|The first excerpt represents the past or something you must release, and is drawn from The Ruling Passion by Henry van Dyke:
and a whirling, blinding fall of April snow. It was a bad night for
boats at sea, confusing, bewildering, a night when the lighthouse
had to do its best. Nataline was in the tower all night, tending
the lamp, watching the clockwork. Once it seemed to her that the
lantern was so covered with snow that light could not shine through.
She got her long brush and scraped the snow away. It was cold work,
but she gloried in it. The bright eye of the tower, winking,
winking steadily through the storm seemed to be the sign of her
power in the world. It was hers. She kept it shining.
When morning came the wind was still blowing fitfully off shore, but
the snow had almost ceased. Nataline stopped the clockwork, and was
|The second excerpt represents the present or the deciding factor of the moment, and is drawn from The Prince by Nicolo Machiavelli:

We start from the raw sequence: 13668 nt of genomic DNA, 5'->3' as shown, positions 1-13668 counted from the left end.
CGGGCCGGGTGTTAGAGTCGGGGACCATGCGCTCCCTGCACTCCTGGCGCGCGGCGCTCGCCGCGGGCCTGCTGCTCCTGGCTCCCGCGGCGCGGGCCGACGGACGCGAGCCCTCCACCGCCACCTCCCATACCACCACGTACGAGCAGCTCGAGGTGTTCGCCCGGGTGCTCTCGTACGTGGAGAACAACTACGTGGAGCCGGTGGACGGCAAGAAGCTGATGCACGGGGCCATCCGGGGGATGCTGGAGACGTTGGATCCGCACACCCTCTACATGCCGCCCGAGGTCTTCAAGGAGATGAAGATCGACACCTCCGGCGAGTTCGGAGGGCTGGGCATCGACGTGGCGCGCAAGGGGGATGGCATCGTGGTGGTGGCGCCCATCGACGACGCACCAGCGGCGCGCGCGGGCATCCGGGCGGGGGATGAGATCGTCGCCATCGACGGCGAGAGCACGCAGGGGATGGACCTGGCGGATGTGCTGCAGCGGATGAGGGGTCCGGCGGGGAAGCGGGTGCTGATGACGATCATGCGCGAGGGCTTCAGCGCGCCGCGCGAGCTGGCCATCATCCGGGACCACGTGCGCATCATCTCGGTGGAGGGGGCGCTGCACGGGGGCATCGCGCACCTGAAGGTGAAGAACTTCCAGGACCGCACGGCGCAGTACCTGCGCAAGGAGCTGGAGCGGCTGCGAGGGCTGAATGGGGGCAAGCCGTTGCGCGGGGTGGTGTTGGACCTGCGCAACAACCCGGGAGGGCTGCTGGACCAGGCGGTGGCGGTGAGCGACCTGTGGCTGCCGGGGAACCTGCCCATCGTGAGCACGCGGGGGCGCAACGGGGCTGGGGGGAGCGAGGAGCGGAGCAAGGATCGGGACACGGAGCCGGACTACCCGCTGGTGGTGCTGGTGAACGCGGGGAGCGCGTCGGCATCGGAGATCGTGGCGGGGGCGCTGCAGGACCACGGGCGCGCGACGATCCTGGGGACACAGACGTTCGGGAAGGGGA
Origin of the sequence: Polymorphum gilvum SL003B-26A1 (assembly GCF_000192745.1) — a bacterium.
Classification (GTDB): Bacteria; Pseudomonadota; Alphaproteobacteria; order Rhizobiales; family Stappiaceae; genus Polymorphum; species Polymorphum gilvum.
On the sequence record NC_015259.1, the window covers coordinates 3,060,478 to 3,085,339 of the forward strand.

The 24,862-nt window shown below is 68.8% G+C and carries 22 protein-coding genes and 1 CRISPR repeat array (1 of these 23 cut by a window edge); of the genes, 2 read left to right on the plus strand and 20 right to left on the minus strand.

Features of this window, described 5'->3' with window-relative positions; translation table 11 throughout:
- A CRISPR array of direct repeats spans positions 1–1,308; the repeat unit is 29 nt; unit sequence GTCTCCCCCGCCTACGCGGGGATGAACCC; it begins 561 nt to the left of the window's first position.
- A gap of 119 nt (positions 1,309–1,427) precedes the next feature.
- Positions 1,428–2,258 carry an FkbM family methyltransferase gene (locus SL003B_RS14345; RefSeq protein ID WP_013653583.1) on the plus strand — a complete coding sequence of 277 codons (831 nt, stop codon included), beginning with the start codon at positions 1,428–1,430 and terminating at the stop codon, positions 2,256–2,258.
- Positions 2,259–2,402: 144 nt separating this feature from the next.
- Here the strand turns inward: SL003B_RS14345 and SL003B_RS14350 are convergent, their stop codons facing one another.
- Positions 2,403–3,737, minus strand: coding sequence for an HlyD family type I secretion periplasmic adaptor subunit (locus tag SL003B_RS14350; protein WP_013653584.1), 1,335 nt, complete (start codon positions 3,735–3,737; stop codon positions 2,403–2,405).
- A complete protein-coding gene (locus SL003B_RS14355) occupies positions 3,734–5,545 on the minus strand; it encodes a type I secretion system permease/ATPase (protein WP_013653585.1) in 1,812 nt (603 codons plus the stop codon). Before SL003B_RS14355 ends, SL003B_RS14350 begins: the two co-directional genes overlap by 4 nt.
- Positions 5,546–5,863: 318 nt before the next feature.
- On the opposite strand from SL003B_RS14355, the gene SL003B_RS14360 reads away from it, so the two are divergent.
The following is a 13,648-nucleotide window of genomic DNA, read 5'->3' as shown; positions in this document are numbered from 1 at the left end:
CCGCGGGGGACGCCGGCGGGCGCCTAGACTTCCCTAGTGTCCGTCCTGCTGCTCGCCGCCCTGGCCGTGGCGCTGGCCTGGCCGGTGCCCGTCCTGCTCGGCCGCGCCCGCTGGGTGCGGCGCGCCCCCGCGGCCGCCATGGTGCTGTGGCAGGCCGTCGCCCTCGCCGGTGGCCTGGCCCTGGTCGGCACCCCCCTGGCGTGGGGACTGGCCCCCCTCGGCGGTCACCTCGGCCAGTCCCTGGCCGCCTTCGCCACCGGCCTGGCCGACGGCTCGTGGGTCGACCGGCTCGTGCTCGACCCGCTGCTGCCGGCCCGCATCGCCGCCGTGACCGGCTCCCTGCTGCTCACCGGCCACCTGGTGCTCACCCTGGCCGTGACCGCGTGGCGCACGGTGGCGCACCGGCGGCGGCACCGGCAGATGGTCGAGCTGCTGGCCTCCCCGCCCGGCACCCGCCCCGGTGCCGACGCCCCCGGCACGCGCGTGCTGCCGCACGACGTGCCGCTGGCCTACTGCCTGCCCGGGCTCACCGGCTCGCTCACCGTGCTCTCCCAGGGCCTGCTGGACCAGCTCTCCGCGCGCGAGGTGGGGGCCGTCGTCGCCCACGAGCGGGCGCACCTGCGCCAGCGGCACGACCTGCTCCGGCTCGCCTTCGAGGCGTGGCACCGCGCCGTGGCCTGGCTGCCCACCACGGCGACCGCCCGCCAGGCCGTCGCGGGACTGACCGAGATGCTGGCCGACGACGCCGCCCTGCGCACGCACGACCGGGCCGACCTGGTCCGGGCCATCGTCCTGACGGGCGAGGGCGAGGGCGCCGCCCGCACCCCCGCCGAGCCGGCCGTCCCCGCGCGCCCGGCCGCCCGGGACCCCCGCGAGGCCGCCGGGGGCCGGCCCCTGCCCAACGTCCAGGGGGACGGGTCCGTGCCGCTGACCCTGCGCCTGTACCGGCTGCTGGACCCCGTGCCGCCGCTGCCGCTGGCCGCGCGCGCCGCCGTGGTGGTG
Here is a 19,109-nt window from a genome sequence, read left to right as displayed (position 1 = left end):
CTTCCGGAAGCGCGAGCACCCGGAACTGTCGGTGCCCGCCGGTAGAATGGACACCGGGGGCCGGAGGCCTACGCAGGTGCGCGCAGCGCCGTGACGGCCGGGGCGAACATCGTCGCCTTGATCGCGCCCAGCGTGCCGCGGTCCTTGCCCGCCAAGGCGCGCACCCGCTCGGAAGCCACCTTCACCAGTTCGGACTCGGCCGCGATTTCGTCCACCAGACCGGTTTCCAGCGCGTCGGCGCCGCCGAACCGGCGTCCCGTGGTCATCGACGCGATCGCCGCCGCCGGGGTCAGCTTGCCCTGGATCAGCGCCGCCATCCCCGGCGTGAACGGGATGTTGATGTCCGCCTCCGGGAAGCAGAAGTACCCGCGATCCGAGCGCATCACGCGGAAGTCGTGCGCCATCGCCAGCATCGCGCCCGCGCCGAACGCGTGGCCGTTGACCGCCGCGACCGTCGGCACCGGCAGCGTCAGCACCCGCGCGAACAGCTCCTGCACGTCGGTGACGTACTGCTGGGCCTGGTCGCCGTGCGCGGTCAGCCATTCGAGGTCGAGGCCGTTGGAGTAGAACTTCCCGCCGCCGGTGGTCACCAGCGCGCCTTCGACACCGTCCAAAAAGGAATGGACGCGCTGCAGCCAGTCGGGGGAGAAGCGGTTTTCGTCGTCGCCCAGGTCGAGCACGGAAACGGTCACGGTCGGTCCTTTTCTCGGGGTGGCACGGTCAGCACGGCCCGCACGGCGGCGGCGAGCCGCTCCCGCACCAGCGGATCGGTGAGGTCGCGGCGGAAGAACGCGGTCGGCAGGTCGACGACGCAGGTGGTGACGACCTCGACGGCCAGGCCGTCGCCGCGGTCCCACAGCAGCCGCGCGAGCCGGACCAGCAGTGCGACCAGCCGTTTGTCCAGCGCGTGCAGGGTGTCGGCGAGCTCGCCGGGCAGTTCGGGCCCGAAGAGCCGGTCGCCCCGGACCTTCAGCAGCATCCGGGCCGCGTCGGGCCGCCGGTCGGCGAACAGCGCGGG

turned into cavalry of a sort: to all he gave money.
Notwithstanding this, his enemies drew near to him, and approached
Fossombrone, where they encountered some men of the duke and, with the
aid of the Orsini and Vitelli, routed them. When this happened, the
duke resolved at once to see if he could not close the trouble with
offers of reconciliation, and being a most perfect dissembler he did
not fail in any practices to make the insurgents understand that he
wished every man who had acquired anything to keep it, as it was
enough for him to have the title of prince, whilst others might have
And the duke succeeded so well in this that they sent Signor Pagolo to
|The third excerpt represents the future or something you must embrace, and is drawn from To-morrow by Joseph Conrad:
and solemn vibrations, as if all the earth had been
a tolling bell.
"And then, why, a ship's a ship. You love her
and leave her; and a voyage isn't a marriage." He
quoted the sailor's saying lightly.
"It is not a marriage," she whispered.
"I never took a false name, and I've never yet
told a lie to a woman. What lie? Why, THE lie--.
Take me or leave me, I say: and if you take me,
then it is . . ." He hummed a snatch very low,
leaning against the wall.